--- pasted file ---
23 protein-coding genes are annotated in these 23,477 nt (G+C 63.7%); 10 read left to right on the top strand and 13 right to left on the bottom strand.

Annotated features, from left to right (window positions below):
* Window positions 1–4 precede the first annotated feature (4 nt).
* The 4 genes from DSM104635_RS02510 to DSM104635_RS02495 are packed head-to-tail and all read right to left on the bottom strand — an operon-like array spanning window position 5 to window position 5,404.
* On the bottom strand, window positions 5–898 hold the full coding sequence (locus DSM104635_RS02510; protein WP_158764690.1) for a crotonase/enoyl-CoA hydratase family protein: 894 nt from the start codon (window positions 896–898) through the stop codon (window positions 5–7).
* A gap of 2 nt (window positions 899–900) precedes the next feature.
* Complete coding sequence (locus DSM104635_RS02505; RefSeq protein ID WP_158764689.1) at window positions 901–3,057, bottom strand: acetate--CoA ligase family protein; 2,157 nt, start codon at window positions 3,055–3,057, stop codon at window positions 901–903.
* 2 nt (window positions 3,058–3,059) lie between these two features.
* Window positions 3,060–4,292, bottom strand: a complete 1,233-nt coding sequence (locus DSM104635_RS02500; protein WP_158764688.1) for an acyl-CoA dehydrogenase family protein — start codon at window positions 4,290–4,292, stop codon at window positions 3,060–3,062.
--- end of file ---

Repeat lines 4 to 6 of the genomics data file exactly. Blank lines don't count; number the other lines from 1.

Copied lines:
* The 4 genes from DSM104635_RS02510 to DSM104635_RS02495 are packed head-to-tail and all read right to left on the bottom strand — an operon-like array spanning window position 5 to window position 5,404.
* On the bottom strand, window positions 5–898 hold the full coding sequence (locus DSM104635_RS02510; protein WP_158764690.1) for a crotonase/enoyl-CoA hydratase family protein: 894 nt from the start codon (window positions 896–898) through the stop codon (window positions 5–7).
* A gap of 2 nt (window positions 899–900) precedes the next feature.